City backtracks, reinstates prayer before meetings
Published 12:00 am Friday, June 13, 2003
City of Vicksburg special projects coordinator Patty Mekus speaks on the phone Thursday to a caller concerned about a city decision to replace formal prayer with a moment of silence at city board meetings. She also was talking to Mayor Laurence Leyens on the phone in her left hand.(C. Todd Sherman The Vicksburg Post)
[06/13/03]Folding to public pressure, the mayor and aldermen announced Thursday they will resume the tradition of opening city board meetings with a prayer even if it violates constitutional law.
City officials released a statement after being inundated with phone calls over a decision to stop prayers before the televised public meetings. In that statement, the mayor and aldermen said they will continue to seek volunteers to pray as a tradition and part of the fabric of society.
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“Anybody can volunteer to pray, and they can pray any way they want to,” Mayor Laurence Leyens said.
After receiving a letter from a local physician complaining about the prayers offered on the city-sponsored cable television channel, board members agreed Tuesday to start board meetings with a moment of silence. Officials expressed concerns over possible litigation with the ACLU and violating constitutional law.
The letter written by Dr. Sloane R. Blair refers to the First Amendment to the Constitution, which guarantees the separation of church and state. Blair, who said in the letter that she objects to the prayers, could not be reached for comment.
“It was a tradition and it’s never been an issue before so we’re going to go forward,” said North Ward Alderman Gertrude Young.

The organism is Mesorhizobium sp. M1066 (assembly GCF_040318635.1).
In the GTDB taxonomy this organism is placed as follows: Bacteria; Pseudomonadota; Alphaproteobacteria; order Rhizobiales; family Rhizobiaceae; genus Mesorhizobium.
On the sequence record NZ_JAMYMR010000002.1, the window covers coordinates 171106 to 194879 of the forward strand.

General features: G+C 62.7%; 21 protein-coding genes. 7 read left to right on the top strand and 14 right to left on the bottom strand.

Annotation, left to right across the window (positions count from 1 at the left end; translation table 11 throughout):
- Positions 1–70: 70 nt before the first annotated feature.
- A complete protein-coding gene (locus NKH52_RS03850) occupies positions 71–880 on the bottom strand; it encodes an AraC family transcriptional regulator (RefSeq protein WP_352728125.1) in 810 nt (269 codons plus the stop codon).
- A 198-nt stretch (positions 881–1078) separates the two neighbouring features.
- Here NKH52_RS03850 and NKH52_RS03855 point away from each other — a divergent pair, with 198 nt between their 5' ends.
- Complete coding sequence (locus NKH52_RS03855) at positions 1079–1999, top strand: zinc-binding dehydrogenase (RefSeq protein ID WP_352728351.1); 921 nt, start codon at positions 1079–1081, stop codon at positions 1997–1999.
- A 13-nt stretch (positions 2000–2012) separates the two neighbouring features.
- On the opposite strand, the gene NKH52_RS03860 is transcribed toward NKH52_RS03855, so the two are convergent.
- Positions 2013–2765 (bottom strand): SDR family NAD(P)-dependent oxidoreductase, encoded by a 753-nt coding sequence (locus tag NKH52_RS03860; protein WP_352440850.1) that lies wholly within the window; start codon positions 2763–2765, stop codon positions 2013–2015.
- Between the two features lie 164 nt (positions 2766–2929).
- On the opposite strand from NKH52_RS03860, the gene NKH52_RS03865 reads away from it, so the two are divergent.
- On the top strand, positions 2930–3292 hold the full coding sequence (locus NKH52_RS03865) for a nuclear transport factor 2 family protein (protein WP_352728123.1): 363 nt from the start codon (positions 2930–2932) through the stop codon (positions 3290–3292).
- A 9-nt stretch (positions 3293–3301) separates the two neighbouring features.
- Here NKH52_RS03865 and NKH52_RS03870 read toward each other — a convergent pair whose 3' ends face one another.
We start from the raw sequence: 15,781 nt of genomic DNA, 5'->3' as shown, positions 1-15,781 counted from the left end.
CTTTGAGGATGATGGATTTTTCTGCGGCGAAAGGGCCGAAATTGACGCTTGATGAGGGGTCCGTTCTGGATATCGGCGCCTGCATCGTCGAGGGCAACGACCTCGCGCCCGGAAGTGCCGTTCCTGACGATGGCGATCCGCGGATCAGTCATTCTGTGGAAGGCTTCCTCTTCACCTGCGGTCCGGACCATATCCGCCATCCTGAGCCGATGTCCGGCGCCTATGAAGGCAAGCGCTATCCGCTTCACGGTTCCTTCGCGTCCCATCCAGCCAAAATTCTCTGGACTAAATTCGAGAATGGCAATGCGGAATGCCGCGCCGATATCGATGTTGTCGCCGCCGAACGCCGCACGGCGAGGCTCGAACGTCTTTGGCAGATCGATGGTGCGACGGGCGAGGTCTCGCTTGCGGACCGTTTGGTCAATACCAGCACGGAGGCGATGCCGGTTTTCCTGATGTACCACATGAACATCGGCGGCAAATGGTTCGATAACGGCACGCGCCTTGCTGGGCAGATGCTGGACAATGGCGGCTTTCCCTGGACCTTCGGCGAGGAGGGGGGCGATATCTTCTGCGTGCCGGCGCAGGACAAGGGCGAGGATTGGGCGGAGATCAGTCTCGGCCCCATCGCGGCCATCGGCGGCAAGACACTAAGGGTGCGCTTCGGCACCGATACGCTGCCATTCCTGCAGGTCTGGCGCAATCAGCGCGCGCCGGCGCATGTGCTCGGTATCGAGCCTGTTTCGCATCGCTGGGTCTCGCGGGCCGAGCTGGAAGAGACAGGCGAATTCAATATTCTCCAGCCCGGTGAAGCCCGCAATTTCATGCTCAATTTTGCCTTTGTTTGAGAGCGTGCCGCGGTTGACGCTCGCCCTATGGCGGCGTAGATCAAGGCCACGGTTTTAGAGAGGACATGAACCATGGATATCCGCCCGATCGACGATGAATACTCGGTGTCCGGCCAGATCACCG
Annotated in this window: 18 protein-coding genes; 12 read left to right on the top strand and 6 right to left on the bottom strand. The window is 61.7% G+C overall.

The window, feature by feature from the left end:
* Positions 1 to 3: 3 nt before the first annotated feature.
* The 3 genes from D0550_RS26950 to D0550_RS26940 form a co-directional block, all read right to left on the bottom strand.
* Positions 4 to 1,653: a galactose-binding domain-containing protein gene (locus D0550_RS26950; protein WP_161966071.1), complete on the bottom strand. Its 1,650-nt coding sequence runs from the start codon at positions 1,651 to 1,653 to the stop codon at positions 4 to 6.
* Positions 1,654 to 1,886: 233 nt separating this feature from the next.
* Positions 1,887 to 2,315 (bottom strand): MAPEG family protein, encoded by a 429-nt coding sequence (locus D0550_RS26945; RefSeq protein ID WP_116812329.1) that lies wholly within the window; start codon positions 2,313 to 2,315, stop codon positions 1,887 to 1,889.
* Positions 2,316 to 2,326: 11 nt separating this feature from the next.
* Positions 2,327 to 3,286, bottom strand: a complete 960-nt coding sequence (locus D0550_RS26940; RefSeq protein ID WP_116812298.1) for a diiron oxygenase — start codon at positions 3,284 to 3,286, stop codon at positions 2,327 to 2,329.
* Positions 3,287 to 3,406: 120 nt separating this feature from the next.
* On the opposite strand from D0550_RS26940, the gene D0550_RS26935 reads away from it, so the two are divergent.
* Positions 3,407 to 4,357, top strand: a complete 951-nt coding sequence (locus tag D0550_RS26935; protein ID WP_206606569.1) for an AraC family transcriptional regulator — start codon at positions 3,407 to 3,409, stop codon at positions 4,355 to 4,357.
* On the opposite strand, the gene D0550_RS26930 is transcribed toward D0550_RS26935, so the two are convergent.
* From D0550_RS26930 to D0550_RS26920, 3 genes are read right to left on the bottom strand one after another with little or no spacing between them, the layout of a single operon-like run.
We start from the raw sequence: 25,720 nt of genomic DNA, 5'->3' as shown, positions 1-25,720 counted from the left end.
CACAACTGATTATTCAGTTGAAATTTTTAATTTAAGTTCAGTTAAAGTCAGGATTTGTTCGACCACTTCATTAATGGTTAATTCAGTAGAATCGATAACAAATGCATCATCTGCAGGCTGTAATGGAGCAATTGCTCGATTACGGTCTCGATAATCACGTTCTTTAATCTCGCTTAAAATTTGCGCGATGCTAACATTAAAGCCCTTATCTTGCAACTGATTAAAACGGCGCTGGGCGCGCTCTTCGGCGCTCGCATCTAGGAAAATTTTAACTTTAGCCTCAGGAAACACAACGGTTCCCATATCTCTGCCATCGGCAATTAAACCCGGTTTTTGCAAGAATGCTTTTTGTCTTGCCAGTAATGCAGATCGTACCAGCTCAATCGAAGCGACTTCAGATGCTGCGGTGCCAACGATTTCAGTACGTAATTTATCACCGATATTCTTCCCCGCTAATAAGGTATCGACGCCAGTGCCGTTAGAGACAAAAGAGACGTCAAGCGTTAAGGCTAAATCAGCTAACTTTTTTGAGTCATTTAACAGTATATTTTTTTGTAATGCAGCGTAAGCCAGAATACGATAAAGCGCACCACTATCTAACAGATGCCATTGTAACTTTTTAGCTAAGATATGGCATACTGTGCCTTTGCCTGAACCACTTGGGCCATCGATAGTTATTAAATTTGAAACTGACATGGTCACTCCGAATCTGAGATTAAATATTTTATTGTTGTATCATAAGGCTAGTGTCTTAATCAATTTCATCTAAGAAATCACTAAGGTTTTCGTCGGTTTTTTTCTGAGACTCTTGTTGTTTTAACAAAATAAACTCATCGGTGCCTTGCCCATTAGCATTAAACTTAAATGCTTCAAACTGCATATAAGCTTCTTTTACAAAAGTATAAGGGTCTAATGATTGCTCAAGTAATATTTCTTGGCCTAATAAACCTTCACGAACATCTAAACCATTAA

City Attorney Nancy Thomas had said that based on her research, to avoid any constitutional issues the invocation given before the board meeting should have no reference to any specific religion. Young, an ordained Baptist minister, and South Ward Alderman Sid Beauman, a member of the Church of Christ, said they were opposed to leaving Jesus out of the prayers.
Leyens, who is Jewish, said he did not have an issue with the prayers given before and that the city will deal with a lawsuit if one is filed.
“My job is to run the City of Vicksburg, and I don’t want anything to throw us off track,” Leyens said Thursday.
After the board’s announcement Tuesday to stop praying before the meeting, calls began coming into the Mayor’s Office in support of the prayers. Patty Mekus in Leyens’ office said 15 calls were received in two hours.
Mekus said that many people were angry about Blair’s letter. She said that all those who called asked that the board continue the prayers.
Prayers are given before the start of meetings of the Warren County Board of Supervisors, the Legislature and Congress. Those prayers given at local public meetings are also aired on the city’s TV23.